Skip to main content Accessibility help
×
Hostname: page-component-848d4c4894-75dct Total loading time: 0 Render date: 2024-05-24T17:58:16.803Z Has data issue: false hasContentIssue false

7 - The basics of stochastic population dynamics

Published online by Cambridge University Press:  05 June 2012

Marc Mangel
Affiliation:
University of California, Santa Cruz
Get access

Summary

In this and the next chapter, we turn to questions that require the use of all of our tools: differential equations, probability, computation, and a good deal of hard thinking about biological implications of the analysis. Do not be dissuaded: the material is accessible. However, accessing this material requires new kinds of thinking, because funny things happen when we enter the realm of dynamical systems with random components. These are generally called stochastic processes. Time can be measured either discretely or continuously and the state of the system can be measured either continuously or discretely. We will encounter all combinations, but will mainly focus on continuous time models. Much of the groundwork for what we will do was laid by physicists in the twentieth century and adopted in part or wholly by biologists as we moved into the twentyfirst century (see, for example, May (1974), Ludwig (1975), Voronka and Keller (1975), Costantino and Desharnais (1991), Lande et al. (2003)). Thus, as you read the text you may begin to think that I have physics envy; I don't, but I do believe that we should acknowledge the source of great ideas. Both in the text and in Connections, I will point towards biological applications, and the next chapter is all about them.

Thinking along sample paths

To begin, we need to learn to think about dynamic biological systems in a different way.

Type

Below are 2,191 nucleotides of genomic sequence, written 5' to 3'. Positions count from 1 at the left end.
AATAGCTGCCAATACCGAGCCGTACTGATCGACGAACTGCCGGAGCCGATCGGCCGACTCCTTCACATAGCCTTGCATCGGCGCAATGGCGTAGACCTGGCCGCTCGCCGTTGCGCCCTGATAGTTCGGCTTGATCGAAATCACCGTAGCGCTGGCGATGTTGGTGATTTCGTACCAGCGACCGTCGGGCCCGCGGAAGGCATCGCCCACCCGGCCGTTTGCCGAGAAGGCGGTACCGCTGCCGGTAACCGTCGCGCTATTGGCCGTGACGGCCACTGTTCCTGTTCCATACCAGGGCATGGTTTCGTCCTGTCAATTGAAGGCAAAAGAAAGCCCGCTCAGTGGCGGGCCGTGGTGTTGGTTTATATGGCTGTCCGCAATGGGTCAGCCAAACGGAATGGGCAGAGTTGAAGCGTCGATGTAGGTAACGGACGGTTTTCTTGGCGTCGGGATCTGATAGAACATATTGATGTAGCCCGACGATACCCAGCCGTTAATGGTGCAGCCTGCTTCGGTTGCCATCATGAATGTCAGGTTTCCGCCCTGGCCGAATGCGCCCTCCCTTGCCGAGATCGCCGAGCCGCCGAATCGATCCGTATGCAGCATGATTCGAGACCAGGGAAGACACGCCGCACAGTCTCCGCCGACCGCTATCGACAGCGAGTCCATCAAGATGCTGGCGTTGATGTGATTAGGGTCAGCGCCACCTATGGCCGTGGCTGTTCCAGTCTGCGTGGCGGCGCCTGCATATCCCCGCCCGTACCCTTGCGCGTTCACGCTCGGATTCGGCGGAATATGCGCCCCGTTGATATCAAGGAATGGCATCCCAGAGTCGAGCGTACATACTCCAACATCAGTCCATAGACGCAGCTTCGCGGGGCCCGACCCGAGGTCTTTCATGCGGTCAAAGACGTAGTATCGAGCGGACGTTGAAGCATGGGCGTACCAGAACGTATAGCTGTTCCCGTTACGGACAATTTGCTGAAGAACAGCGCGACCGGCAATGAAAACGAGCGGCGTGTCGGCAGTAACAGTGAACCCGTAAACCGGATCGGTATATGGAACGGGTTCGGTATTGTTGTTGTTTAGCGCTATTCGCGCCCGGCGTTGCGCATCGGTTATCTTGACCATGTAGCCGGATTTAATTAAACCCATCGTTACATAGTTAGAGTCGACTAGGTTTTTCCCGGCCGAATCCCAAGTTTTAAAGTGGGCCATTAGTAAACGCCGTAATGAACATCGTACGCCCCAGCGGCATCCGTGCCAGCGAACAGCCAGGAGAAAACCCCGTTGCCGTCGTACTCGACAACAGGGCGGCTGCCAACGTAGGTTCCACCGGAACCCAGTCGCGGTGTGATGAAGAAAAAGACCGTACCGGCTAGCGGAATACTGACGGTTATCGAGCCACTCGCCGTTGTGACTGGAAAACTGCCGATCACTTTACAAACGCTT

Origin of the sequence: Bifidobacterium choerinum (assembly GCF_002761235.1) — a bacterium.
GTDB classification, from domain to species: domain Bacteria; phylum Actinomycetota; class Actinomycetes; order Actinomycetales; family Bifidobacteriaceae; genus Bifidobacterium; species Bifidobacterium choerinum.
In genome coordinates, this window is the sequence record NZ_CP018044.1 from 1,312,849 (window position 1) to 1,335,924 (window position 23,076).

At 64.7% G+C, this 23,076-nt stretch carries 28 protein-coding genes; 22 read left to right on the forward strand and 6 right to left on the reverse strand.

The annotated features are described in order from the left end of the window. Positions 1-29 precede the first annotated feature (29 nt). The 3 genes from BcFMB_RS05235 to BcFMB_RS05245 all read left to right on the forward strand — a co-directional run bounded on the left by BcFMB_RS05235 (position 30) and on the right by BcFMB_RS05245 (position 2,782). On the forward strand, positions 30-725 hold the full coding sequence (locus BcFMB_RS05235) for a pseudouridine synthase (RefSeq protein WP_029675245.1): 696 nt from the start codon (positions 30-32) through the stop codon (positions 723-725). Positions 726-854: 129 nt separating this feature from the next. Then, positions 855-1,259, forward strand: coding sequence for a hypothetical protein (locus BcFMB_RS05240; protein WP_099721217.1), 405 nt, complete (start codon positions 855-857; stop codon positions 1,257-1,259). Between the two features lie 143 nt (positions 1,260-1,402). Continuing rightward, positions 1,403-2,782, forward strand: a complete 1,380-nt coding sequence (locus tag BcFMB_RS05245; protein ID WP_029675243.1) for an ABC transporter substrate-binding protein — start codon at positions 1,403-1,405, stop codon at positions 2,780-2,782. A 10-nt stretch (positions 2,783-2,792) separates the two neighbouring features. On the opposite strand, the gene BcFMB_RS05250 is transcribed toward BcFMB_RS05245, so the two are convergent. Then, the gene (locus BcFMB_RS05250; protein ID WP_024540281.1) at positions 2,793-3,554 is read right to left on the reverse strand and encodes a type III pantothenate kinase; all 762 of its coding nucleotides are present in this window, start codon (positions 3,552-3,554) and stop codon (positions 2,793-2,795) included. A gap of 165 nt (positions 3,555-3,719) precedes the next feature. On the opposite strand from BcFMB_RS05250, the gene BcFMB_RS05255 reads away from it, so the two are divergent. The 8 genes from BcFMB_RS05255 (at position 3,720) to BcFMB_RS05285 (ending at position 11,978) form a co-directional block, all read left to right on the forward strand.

Chapter
Information
The Theoretical Biologist's Toolbox
Quantitative Methods for Ecology and Evolutionary Biology
, pp. 248 - 284
Publisher: Cambridge University Press
Print publication year: 2006

Access options

Get access to the full version of this content by using one of the access options below. (Log in options will check for institutional or personal access. Content may require purchase if you do not have access.)

Save book to Kindle

To save this book to your Kindle, first ensure coreplatform@cambridge.org is added to your Approved Personal Document E-mail List under your Personal Document Settings on the Manage Your Content and Devices page of your Amazon account. Then enter the ‘name’ part of your Kindle email address below. Find out more about saving to your Kindle.

Note you can select to save to either the @free.kindle.com or @kindle.com variations. ‘@free.kindle.com’ emails are free but can only be saved to your device when it is connected to wi-fi. ‘@kindle.com’ emails can be delivered even when you are not connected to wi-fi, but note that service fees apply.

Find out more about the Kindle Personal Document Service.

Available formats
×

Save book to Dropbox

To save content items to your account, please confirm that you agree to abide by our usage policies. If this is the first time you use this feature, you will be asked to authorise Cambridge Core to connect with your account. Find out more about saving content to Dropbox.

Available formats
×

Save book to Google Drive

To save content items to your account, please confirm that you agree to abide by our usage policies. If this is the first time you use this feature, you will be asked to authorise Cambridge Core to connect with your account. Find out more about saving content to Google Drive.

Available formats
×